Imagine a new role for Treasury Secretary and tax cheat Timothy Geithner: editor-in-chief of your local newspaper.
Editor’s Note: This column is written by a guest poster and former newspaper writer Janet Lussier. The post title is mine … the content is hers. Welcome Janet.
Imagine a new role for Treasury Secretary and tax cheat Timothy Geithner: editor-in-chief of your local newspaper. That may sound far-fetched, but if Congress passes the proposed Newspaper Revitalization Act, the Internal Revenue Service (IRS) could have an official say in the content of your printed news.
The plan, reviewed last week by a U.S. Senate subcommittee, is a response to the dramatic decline of the country’s newspaper industry, which has brought layoffs, buy-outs and caused numerous companies to fold or file for bankruptcy in recent months.
But what some law makers consider a possible cure for what ails the newspaper business clashes with the free press clause of the First Amendment. In a time when much of the main stream media has all but abandoned its role of government watchdog, this measure threatens to only further compromise the credibility of the press.
The proposed law would subsidize failing newspapers by allowing them the choice to operate as 501(c)3 non-profit organizations. This is the same tax exempt status currently used by churches, hospitals, educational institutions and public broadcasting. It would also make donations to newspapers tax deductible.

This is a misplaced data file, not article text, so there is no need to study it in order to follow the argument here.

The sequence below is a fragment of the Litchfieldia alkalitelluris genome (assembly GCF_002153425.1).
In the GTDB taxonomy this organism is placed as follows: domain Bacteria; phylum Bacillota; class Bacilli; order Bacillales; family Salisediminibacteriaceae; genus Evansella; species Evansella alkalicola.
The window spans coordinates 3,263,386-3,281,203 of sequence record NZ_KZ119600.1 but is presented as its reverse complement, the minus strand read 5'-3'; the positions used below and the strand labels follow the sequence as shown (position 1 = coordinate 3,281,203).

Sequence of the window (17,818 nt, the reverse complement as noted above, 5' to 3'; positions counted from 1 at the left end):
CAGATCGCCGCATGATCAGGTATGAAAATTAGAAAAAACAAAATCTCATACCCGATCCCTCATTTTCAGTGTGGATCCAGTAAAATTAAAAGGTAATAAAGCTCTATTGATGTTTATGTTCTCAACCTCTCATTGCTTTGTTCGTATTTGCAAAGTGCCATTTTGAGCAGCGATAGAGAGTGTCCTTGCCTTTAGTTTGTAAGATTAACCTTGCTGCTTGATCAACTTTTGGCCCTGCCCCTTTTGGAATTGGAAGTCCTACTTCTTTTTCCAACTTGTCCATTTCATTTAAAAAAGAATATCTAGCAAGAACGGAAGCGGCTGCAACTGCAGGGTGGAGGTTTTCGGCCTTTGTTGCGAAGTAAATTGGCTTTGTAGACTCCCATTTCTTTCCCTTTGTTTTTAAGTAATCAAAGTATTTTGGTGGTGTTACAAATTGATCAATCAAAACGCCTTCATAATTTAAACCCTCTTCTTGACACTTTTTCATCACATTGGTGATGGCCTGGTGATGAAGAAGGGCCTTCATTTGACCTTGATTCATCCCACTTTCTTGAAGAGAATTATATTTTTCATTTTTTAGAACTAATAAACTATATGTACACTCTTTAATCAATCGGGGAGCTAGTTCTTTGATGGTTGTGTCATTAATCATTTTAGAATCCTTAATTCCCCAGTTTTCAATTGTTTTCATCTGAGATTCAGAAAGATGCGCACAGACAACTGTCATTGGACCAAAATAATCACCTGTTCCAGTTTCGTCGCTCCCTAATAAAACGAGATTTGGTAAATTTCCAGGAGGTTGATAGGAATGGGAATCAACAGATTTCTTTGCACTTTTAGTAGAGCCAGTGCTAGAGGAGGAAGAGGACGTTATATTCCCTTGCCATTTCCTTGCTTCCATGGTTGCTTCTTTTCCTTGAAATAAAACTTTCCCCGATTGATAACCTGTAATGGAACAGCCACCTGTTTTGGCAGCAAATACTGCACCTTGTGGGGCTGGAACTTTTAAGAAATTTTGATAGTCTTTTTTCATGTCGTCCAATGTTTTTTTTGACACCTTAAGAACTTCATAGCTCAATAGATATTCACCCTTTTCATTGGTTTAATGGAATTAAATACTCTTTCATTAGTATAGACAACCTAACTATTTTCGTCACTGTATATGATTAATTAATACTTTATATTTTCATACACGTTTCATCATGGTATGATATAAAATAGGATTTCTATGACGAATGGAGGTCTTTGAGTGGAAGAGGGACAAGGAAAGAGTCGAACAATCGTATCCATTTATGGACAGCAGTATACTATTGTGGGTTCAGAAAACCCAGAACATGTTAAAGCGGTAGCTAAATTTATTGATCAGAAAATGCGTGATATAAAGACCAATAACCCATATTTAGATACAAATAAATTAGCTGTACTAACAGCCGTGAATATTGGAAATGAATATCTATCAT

The bill’s sponsor, Sen. Benjamin L. Cardin (D-Md.) told the subcommittee that exempting a newspaper’s advertising and subscription revenue from taxes would not constitute government control of the media.
Yet the plan prohibits tax-exempt newspapers from publishing political endorsements. That’s not government control?
The bill also requires a newspaper to qualify as “‘necessary or valuable in achieving an educational purpose” to receive the exemption.
And just who would have the power to monitor the editorial pages of these publications and to decide what’s “necessary,” “valuable” or “educational?” An attorney for Florida’s St. Petersburg Times says it would be the same federal department who checks your tax return.
L. Brent Bozell III, founder and president of the Media Research Center, posted this with U.S. News and World Report:
The paper’s legal counsel, George Rahdert, says adding a tax exemption creates a political problem. “I think it really puts the whole role of censor or critic with the IRS. So the IRS would be able to say, ‘This isn’t fair or critical reporting.’”
Bozell’s piece discusses other reasons why this legislation is a bad idea. He also criticizes the industry’s hesitancy to throw out the old business model and embrace new technology.
As a former print journalist, I would mourn the loss of the traditional newspaper, but I think this proposal is a bad idea, too.
Our country has a long and proud history of a free and independent press. I would rather see American newspapers die of natural causes than survive accepting tax breaks and censorship from the federal government.